|Publication number||US4912545 A|
|Application number||US 07/097,797|
|Publication date||Mar 27, 1990|
|Filing date||Sep 16, 1987|
|Priority date||Sep 16, 1987|
|Also published as||WO1989002653A1|
|Publication number||07097797, 097797, US 4912545 A, US 4912545A, US-A-4912545, US4912545 A, US4912545A|
|Inventors||Tiong C. Go|
|Original Assignee||Irvine Sensors Corporation|
|Export Citation||BiBTeX, EndNote, RefMan|
|Patent Citations (5), Referenced by (47), Classifications (32), Legal Events (10)|
|External Links: USPTO, USPTO Assignment, Espacenet|
This invention relates to the process referred to as "bump bonding" or "flip chip bonding"; and it is directed to the problem of successfully aligning and bonding a multiplicity of closely-spaced conductive bumps formed on two facing surfaces, e.g., the bonding of a substrate carrying a two-dimensional array of photodetectors to a substrate which has circuitry providing individual leads to each detector. Also, there are numerous other uses for successful bump bonding techniques.
Such a structure requires effective bonding of many individual sets of conductive bumps. Because of the presence of photodetectors, which can be damaged by temperatures above 80° C., the practice heretofore has been to bond such photodetector arrays solely by pressure (to cause the metal to cold flow), avoiding the use of heat to assist in the bonding process. It should be noted here that indium's melting point is 157.4° C.
The generally favored material used in the bonding bumps is indium. It is an effective electrical conductor; and it is relatively soft, permitting individual bumps to be "squashed" (cold flow) under pressure. This deformability of the bumps is necessary, not only to cause a mechanical bond between bumps, but also, because the opposite planar surfaces carrying the aligned bumps can only be held to a flatness tolerance of about two or three microns. In order to permit substantially all of the bump sets to engage, those which engage first must be soft enough to compensate for the lack of absolute flatness of the planar surfaces. Also, because of its softness, indium minimizes the problems caused by mismatch of thermal coefficients of expansion of the detector substrate and the substrate which has the circuitry.
Indium as the bonding material does, however, have certain deficiencies, due primarily to its tendency to oxidize readily. Indium oxide is an insulator, which tends to defeat the purpose of the bond. Also, indium oxide tends to weaken the mechanical bond between the aligned bumps. A layer of gold on top of the indium bumps has been tried by some experiments, as a means of solving the oxidation problem. However, that has failed to solve the problem because the indium tends to diffuse through the gold, so that the indium still reaches the top of the bump and oxidizes.
In some uses of flip-chip bonding methods, i.e., bonding semiconductor chips, these problems were avoided by using bonding materials other than indium, and by using relatively high temperatures to cause such materials to flow. A solder reflow process using silver or gold bumps is popular in the industry. As stated above, when photo-detectors are involved, high temperatures cannot be used safely.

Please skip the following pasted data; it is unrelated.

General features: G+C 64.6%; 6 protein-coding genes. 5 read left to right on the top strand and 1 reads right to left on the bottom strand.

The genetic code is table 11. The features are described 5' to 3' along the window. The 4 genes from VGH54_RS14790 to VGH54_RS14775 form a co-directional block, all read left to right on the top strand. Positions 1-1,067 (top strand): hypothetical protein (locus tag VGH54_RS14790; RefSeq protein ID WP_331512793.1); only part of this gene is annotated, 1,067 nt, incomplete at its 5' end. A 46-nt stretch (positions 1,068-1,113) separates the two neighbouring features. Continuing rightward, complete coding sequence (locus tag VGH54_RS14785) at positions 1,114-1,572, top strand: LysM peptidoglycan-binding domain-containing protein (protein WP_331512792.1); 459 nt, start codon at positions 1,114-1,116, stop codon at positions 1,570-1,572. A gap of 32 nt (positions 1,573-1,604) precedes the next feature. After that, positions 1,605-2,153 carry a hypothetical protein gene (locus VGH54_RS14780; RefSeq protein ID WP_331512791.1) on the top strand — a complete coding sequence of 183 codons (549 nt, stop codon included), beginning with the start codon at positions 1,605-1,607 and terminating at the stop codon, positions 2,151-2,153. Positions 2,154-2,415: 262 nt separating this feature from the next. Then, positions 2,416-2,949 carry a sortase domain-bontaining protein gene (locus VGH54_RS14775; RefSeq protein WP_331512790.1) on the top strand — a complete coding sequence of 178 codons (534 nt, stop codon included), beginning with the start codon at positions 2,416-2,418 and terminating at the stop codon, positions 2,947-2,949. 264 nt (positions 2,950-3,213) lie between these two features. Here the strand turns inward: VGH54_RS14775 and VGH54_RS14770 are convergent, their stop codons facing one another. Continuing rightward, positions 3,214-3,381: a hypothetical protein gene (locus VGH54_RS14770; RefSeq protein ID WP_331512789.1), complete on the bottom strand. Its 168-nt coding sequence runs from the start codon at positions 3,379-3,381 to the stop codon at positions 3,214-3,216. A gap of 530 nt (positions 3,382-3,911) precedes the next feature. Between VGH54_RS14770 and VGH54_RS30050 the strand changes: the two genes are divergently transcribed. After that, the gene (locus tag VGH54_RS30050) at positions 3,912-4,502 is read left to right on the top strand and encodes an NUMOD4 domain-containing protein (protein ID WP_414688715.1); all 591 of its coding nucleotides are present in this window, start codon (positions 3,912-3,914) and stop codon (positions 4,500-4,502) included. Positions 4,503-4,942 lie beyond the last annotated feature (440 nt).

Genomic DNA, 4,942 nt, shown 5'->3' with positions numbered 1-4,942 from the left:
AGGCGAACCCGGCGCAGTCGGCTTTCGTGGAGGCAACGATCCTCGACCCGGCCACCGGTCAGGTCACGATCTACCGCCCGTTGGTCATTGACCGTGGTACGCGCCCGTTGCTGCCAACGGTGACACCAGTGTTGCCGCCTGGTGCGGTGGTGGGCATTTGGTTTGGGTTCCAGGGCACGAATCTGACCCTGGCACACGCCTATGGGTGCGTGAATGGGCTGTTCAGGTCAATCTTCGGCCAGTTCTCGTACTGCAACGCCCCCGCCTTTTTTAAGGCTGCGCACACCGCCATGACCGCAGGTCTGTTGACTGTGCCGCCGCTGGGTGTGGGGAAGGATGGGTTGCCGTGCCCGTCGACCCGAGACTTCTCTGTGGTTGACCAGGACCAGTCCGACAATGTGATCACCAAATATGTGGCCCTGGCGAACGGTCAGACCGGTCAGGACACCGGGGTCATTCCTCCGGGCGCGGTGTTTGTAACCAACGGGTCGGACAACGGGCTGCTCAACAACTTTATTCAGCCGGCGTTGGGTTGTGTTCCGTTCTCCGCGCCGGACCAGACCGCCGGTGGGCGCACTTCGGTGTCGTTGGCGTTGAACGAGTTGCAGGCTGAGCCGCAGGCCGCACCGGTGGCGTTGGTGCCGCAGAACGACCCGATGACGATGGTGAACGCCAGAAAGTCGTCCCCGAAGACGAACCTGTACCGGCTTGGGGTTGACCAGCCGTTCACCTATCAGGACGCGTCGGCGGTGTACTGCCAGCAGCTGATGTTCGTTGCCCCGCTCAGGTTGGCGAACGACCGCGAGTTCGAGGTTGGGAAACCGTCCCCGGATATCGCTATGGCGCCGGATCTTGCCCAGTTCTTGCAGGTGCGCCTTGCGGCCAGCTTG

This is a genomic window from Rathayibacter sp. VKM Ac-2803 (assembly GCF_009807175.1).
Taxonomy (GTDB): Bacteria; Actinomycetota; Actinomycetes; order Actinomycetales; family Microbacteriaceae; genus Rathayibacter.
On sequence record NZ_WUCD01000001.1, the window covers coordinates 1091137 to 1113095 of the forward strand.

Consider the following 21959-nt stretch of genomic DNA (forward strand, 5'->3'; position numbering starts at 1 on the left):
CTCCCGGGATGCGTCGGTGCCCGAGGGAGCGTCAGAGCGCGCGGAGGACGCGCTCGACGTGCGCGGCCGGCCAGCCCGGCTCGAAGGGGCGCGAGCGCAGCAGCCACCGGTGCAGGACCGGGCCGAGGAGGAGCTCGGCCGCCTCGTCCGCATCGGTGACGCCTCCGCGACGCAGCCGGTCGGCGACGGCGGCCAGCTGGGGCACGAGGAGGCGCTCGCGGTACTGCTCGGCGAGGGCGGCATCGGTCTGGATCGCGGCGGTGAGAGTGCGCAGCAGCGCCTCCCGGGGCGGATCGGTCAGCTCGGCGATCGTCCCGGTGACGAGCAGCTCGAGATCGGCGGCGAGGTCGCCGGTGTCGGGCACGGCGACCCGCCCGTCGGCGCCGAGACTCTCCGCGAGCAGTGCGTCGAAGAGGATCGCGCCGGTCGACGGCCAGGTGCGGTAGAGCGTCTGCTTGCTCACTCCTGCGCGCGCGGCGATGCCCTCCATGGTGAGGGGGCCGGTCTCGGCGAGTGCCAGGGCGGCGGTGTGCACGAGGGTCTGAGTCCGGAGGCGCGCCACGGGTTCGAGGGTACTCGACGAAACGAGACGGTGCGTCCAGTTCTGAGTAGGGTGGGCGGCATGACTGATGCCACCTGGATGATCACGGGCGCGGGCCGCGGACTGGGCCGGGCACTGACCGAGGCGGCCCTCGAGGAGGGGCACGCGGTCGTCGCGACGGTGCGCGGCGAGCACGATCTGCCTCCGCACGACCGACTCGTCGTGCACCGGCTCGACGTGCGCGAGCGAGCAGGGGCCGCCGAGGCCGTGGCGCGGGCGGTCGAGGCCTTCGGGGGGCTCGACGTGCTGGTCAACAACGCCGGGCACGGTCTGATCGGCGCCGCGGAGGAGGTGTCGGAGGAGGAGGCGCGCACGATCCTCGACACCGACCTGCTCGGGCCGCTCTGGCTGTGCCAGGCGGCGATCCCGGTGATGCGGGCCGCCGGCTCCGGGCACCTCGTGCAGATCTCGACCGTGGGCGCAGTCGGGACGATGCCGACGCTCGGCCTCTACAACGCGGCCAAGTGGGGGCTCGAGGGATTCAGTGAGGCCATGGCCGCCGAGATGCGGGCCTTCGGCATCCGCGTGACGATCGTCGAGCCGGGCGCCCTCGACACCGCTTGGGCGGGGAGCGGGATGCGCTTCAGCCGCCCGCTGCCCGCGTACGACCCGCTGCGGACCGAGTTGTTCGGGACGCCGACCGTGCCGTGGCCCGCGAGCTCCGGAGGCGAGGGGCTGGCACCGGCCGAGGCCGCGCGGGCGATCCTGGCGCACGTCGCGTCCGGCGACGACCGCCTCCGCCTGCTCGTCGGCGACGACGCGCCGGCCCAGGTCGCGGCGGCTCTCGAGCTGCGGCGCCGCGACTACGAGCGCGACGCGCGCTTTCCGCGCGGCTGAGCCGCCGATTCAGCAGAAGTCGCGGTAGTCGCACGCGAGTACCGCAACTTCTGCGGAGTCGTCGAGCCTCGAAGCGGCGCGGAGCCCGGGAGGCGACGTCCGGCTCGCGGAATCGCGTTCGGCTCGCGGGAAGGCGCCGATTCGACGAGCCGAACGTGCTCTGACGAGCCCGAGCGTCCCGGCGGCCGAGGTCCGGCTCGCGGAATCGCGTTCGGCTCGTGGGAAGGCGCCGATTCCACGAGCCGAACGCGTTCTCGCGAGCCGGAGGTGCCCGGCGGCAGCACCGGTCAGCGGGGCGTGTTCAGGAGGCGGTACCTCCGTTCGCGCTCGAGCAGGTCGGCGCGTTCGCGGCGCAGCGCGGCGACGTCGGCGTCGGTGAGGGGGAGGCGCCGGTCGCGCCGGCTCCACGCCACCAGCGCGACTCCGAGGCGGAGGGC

The present invention has significantly improved the bump bonding process by combining the use of indium bumps with the use of heat, in addition to pressure, during bonding.
By using an alloying metal, which prevents oxidation of the indium, and which, alloyed with indium, provides a eutectic temperature below 80° C., both the oxidation problem, and the danger of heat damage of the detector material, are avoided. The preferred alloying metal for this purpose is bismuth, which combines with indium to provide an alloy having a eutectic temperature of 72° C. This temperature is substantially below the melting points of indium (157.4° C.) and bismuth (271.3° C.). The eutectic alloy is formed during the bump bonding process; and the alloying inherently provides an ideal bond.
The indium bumps are each relatively high, e.g., 10 microns, whereas the bismuth layer is very thin, e.g., 0.1 micron. The eutectic bonding goes to that depth in the indium at which the alloying ratio (eutectic point) of the two metals is reached.
The combination of pressure and heat during the alloying/bonding process facilitates the alloy formation, and attains much better bonding strength than methods using pressure only. In order to distribute the heat evenly and to avoid oxidation, the present invention uses an inert gas, preferably argon, which is heated and retained in the space between the opposed bump-carrying planar surfaces. The effect is to heat both planar surfaces and all of the indium/bismuth bumps.
Another improvement in bonding efficiency is provided by using wedge bonding, in which a single bump on one surface is forced between a pair of bumps on the other surface during the bonding process.
FIGS. 1A and 1B represent, respectively, a simplified structure of a photodetector-carrying focal plane substrate having on its surface a plurality of bonding bumps prior to bonding, and an electronics-containing module having on its focal plane surface a plurality of bonding bumps prior to bonding;
FIG. 2 shows the result of bonding the aligned bumps of FIGS. 1A and 1B;
FIGS. 3A-3E show the series of steps taken in forming the bonding bumps on a supporting substrate;
FIG. 4 shows the desired shape of the windows in the photoresist layer (on the substrate) before metal disposition;